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Talking With Kids About Money Can Change Their Borrowing Behavior For Life

Did you know that when kids understand money, it increases their chances of graduating from college and being more educated about borrowing money and holding credit card balances? Yet less than one-quarter of parents and kids talk about money. We think that should change. Here’s how.

Published by Motley Fool Wealth Management Originally posted on Wed, Dec 7, 2022 Last updated on January 9, 2024

read time 5 min read

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Does talking about money with your children make you uncomfortable? Surveys have found that many parents are more comfortable talking with their children about drugs, sex, and alcohol than their family’s financial situation, and a T. Rowe Price survey found that fewer than one-fourth of kids talk with their parents about money often.1

This might seem completely irrational, but breaking through barriers that have been part of our culture for generations can be difficult. However, there is no better time to get started than right now. Too many children grow up without basic knowledge of things like credit cards, budgeting, and savings and end up unnecessarily learning lessons the hard way.

To be fair, schools are slowly doing a better job of educating children about basic financial topics. 23 states now require students to take a personal finance course to graduate high school, up from just seven states in 2007.2 But generally speaking, financial education in the United States is nowhere near where it needs to be.  

The first thing you can do is to make a point to talk about money openly. Start with simple topics. For example, a colleague told this story: After seeing him use his credit card to pay for meals, his elementary school-aged daughter assumed it was an unlimited source of money. This led to a simple but highly productive discussion of what a credit card is and why we still need to watch what we spend even though he can buy on credit.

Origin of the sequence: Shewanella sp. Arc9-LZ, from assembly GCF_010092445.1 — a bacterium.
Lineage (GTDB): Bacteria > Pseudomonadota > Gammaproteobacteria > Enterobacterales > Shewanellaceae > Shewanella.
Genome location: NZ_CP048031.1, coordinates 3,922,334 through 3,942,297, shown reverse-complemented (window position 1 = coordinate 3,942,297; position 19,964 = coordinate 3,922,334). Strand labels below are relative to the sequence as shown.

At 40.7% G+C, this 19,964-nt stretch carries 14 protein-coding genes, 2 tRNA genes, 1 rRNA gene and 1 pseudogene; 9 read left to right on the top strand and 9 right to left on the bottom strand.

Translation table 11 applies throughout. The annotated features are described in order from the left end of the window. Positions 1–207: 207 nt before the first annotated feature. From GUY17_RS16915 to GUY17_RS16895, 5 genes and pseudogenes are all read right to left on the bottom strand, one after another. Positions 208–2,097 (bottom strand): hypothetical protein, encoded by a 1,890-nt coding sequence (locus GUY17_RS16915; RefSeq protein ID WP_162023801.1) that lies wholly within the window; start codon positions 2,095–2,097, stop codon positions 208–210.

Money topics your kids need to learn about (but probably won’t learn at school)

Why is it important to talk to your kids about money? Research shows that “when students receive financial education, they borrow more sensibly, shifting from high-cost to low-cost financing. Financial education graduation requirements increase applications for aid, the likelihood of receiving a grant, and acceptance of federal loans, which are all low-interest means of borrowing. At the same time, financial education decreases the likelihood of holding credit card balances, and the education reduces higher-cost private loan amounts for borrowers.”3 We’ll get to some of the ways you can get your kids moving in the right direction in the next section, but here are some of the basic money topics that even adult Americans fail to grasp.

  • Credit. Most kids graduate high school with no idea of how credit works. Credit card companies, fortunately, aren’t allowed to prey on college students quite as much as they used to, but it’s not difficult for a college-aged person with a job to get a credit card.
    It’s also common for young adults to have no idea how credit reporting and credit scores work. They should understand that paying their bills on time every month is the single most important factor in their credit score. This might sound like common sense, but you might be surprised at how many kids reach adulthood without knowing it.
  • Budgeting. 18-year-olds may or may not need to make a formal budget, but some basic budgeting skills can be extremely valuable before your kids leave home. For example, if your son has only $100 to spend, how should he break down his spending? First, he should pay the necessary expenses. Then he should consider saving a specific percentage of what is left and spend the remainder on non-essential costs. We'll get into some ways you can introduce this later.
  • Investing. A basic idea about investing is important for everyone to know. That doesn’t mean that you need to invest in stocks and bonds on your own. But almost everyone has (or should have) an employer-sponsored retirement account at some point. So, you want your kids to understand why they should participate in their employer’s 401(k) and the various investment options. They also should understand the difference between investing and putting money in a savings account.